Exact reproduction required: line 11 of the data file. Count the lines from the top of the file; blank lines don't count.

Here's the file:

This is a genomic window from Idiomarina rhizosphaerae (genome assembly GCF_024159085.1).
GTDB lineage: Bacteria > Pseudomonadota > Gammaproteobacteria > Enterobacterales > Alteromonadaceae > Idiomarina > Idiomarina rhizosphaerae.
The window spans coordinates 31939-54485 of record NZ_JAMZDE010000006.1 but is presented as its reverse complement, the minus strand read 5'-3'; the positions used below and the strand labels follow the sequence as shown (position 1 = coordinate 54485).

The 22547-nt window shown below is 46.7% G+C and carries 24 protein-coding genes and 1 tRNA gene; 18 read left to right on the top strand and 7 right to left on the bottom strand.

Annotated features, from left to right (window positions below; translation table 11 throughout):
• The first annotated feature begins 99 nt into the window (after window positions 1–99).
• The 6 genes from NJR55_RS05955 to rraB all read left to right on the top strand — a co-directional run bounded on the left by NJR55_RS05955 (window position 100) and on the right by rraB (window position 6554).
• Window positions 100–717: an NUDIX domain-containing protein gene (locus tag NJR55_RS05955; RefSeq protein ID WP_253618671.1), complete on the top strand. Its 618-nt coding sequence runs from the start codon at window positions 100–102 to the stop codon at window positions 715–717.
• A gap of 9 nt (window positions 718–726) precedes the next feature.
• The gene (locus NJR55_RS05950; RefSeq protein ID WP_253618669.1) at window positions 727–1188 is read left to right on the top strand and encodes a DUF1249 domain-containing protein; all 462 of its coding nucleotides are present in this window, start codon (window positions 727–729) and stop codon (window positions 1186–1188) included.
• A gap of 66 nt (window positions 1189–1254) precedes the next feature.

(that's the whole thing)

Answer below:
• A gap of 66 nt (window positions 1189–1254) precedes the next feature.